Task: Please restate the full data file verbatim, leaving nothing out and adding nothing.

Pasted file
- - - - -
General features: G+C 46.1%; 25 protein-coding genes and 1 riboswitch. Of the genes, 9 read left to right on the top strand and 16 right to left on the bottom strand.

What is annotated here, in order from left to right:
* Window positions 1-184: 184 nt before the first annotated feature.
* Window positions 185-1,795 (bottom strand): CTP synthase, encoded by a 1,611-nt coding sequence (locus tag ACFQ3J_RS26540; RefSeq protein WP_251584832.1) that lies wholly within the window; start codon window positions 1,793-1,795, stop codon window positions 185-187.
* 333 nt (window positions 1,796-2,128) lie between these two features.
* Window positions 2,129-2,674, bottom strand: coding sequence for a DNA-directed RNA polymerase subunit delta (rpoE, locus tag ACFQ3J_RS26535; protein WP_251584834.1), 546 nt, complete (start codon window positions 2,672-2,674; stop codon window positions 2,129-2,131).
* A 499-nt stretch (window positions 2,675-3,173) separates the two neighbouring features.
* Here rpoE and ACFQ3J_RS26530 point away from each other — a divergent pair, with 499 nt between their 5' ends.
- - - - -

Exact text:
General features: G+C 46.1%; 25 protein-coding genes and 1 riboswitch. Of the genes, 9 read left to right on the top strand and 16 right to left on the bottom strand.

What is annotated here, in order from left to right:
* Window positions 1-184: 184 nt before the first annotated feature.
* Window positions 185-1,795 (bottom strand): CTP synthase, encoded by a 1,611-nt coding sequence (locus tag ACFQ3J_RS26540; RefSeq protein WP_251584832.1) that lies wholly within the window; start codon window positions 1,793-1,795, stop codon window positions 185-187.
* 333 nt (window positions 1,796-2,128) lie between these two features.
* Window positions 2,129-2,674, bottom strand: coding sequence for a DNA-directed RNA polymerase subunit delta (rpoE, locus tag ACFQ3J_RS26535; protein WP_251584834.1), 546 nt, complete (start codon window positions 2,672-2,674; stop codon window positions 2,129-2,131).
* A 499-nt stretch (window positions 2,675-3,173) separates the two neighbouring features.
* Here rpoE and ACFQ3J_RS26530 point away from each other — a divergent pair, with 499 nt between their 5' ends.